For the purposes of the above provisions, the following persons are covered by the definition of ‘national of a Member State’ (Section 5(24) of the Land Transactions Act):

-          a national of a Member State (other than Hungary) of the European Union;

-          a national of a State party to the Agreement on the European Economic Area;

-          a national of another State who is treated in the same way as the above persons on the basis of an international treaty.

1.3.2 Acquisition of ownership by intestate succession

The restrictions described above (point 1.3.1) do not apply to acquisitions of agricultural land by intestate succession. Thus, a person who would be barred from acquiring the ownership of Hungarian agricultural land by testamentary succession (or through an acquisition between living persons) (for example someone who is not a national of a Member State) could acquire such ownership by intestate succession.

2) Firearms and ammunition

2.1 In general

Under Hungarian law firearms and ammunition may only be obtained with a firearms licence. The following legislation comprises the provisions on the possession of firearms:

-          Act XXIV of 2004 on firearms and ammunition (a lőfegyverekről és lőszerekről szóló 2004. évi XXIV. törvény) (Firearms Act),

-          Government Decree No 253/2004 of 31 August 2004 on weapons and ammunition (a fegyverekről és lőszerekről szóló 253/2004. Korm. rendelet) (Weapons Government Decree),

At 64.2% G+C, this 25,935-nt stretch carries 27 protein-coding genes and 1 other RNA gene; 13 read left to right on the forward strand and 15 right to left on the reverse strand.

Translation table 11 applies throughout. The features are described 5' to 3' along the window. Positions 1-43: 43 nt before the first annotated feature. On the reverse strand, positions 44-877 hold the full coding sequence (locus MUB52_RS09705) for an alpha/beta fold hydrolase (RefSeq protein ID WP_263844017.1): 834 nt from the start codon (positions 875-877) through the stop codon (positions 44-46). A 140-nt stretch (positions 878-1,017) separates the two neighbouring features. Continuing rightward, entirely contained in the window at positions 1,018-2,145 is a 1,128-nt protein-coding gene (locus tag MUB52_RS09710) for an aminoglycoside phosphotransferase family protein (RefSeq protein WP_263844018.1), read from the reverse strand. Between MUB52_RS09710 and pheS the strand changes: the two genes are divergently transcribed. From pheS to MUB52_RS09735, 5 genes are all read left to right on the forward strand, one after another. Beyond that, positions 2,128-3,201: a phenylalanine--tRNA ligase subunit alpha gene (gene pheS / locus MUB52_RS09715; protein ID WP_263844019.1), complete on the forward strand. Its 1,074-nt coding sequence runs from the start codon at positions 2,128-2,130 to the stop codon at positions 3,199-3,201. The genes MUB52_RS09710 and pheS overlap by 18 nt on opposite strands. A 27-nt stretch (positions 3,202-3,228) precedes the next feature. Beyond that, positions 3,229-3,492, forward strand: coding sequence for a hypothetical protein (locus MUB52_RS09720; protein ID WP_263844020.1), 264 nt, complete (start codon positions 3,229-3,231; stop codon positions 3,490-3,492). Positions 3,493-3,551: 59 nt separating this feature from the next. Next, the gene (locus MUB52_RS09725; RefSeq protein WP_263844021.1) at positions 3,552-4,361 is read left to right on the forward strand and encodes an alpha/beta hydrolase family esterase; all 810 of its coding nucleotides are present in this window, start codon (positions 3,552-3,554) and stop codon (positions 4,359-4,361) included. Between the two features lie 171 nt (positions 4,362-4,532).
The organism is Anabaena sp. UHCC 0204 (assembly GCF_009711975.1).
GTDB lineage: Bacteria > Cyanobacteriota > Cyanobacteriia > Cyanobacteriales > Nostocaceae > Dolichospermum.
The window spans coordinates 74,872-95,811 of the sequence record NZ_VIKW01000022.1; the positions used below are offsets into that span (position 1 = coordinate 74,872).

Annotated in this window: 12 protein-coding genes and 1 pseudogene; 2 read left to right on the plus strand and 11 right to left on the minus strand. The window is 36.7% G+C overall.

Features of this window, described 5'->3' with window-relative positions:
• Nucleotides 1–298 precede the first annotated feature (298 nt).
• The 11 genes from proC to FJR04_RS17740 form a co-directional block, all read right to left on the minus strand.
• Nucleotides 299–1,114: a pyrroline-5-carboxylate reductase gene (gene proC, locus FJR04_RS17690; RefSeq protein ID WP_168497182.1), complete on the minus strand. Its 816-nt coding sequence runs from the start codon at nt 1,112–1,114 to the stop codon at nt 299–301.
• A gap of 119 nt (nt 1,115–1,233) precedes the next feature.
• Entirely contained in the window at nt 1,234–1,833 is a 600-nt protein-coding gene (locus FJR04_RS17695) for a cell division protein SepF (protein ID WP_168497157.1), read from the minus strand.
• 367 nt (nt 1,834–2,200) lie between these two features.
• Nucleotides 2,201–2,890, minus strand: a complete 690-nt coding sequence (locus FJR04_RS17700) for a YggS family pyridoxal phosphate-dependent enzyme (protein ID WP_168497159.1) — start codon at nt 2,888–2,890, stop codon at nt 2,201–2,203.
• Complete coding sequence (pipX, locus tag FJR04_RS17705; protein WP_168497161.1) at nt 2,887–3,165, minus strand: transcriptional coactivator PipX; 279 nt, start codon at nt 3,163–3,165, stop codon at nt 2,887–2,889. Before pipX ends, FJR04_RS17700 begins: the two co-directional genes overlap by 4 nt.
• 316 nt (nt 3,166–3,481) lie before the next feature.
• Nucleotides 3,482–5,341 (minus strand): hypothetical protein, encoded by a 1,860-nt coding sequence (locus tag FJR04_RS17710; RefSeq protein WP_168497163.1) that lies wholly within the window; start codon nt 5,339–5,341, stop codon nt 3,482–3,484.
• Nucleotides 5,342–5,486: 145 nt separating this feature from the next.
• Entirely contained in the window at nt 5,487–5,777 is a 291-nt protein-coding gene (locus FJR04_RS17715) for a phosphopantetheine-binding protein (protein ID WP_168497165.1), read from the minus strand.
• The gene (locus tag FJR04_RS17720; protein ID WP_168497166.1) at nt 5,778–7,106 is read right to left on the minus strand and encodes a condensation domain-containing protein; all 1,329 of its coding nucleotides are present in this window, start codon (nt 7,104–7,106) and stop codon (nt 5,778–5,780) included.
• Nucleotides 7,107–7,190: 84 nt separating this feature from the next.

-          Decree No 49/2004 of 31 August 2004 of the Minister for the Interior on shooting ranges, the storage of firearms and ammunition by public authorities and the theoretical knowledge and skills required to possess firearms (a lőterekről, a lőfegyverek, lőszerek hatósági tárolásáról, a fegyvertartáshoz szükséges elméleti és jártassági követelményekről szóló 49/2004. BM rendelet),

-          Instruction No 2/2016 of 7 January 2016 of the Chief Commissioner of the National Police on the rules for storage by public authorities, sale, alienation, disposal, surrender without consideration and destruction of firearms (a lőfegyverek hatósági tárolásának, értékesítésének, elidegenítésének, hatástalanításának, érték nélküli leadásának, megsemmisítésének szabályairól szóló 2/2006. ORFK utasítás).